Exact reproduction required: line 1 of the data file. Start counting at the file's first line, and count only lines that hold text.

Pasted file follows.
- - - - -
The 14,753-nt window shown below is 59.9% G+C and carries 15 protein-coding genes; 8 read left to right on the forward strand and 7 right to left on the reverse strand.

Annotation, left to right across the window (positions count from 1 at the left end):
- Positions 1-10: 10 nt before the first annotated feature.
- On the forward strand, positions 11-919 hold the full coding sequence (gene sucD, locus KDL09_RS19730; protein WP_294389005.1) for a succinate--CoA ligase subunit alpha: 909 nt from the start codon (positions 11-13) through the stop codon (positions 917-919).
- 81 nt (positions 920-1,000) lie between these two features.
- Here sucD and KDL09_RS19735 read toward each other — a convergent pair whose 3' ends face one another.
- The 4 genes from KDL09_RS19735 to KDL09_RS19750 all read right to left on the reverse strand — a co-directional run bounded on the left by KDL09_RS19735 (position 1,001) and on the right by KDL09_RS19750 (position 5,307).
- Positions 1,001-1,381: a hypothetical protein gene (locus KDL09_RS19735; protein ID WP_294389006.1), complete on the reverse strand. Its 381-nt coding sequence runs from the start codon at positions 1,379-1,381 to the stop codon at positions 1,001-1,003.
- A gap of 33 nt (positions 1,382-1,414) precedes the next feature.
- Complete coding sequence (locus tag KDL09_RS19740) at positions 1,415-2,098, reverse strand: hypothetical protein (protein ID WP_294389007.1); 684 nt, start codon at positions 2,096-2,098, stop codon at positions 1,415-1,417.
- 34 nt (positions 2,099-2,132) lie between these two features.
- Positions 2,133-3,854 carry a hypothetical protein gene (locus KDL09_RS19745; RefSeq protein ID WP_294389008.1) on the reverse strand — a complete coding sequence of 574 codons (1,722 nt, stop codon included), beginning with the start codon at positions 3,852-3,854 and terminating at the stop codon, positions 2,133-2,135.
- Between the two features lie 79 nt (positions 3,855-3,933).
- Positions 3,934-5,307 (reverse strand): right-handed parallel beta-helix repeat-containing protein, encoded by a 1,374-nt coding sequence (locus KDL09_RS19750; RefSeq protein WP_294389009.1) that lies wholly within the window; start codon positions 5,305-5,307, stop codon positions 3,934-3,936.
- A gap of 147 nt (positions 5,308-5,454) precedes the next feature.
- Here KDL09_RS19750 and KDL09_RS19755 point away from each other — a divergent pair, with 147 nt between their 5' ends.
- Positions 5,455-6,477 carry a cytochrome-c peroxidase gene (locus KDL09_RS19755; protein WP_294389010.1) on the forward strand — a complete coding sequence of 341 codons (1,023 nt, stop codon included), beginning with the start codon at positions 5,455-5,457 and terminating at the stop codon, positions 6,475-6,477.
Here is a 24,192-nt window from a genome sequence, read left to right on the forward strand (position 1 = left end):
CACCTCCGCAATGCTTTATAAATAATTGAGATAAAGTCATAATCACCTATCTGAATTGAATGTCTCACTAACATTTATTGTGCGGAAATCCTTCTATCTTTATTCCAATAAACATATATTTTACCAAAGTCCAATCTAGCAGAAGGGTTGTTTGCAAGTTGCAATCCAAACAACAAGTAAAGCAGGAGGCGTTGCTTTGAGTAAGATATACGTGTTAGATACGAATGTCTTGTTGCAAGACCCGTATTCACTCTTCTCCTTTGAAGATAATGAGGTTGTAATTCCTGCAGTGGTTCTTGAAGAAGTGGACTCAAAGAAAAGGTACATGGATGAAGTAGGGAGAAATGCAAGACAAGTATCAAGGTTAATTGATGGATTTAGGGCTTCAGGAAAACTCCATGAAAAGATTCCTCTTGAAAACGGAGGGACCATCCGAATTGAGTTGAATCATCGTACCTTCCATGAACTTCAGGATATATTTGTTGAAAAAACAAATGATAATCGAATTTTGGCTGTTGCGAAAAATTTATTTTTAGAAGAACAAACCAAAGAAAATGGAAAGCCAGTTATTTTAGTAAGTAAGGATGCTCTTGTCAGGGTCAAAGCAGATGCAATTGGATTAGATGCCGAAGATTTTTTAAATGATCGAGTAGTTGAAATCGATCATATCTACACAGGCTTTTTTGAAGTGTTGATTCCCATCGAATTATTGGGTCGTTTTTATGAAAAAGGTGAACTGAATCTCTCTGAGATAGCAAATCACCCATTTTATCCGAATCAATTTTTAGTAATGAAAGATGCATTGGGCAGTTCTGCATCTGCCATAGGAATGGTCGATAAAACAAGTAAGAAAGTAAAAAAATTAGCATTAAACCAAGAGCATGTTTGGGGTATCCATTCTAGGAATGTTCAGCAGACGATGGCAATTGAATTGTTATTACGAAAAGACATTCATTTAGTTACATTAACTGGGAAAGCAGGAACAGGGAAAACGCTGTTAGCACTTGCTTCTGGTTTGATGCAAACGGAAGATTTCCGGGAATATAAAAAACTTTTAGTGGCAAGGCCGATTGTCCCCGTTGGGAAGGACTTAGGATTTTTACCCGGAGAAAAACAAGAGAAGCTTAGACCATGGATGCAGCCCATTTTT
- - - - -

The 14,753-nt window shown below is 59.9% G+C and carries 15 protein-coding genes; 8 read left to right on the forward strand and 7 right to left on the reverse strand.